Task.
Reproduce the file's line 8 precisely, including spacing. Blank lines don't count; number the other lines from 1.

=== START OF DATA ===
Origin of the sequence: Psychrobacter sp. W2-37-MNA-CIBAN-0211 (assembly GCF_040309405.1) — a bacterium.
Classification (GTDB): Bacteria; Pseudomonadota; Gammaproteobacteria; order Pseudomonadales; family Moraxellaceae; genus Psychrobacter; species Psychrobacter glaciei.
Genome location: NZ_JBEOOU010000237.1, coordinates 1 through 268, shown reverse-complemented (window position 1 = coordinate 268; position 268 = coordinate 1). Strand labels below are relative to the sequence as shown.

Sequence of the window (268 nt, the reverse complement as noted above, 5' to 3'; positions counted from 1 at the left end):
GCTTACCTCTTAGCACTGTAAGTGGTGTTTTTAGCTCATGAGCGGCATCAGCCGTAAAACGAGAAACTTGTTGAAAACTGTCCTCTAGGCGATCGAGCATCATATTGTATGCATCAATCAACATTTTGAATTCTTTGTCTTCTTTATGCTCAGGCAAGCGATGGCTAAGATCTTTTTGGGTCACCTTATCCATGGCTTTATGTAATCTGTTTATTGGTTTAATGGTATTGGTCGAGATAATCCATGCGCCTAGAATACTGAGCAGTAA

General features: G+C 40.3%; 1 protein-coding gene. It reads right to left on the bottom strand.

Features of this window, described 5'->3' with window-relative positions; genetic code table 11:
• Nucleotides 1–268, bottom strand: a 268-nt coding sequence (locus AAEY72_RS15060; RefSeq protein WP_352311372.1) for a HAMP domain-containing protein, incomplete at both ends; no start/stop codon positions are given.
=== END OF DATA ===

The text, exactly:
• Nucleotides 1–268, bottom strand: a 268-nt coding sequence (locus AAEY72_RS15060; RefSeq protein WP_352311372.1) for a HAMP domain-containing protein, incomplete at both ends; no start/stop codon positions are given.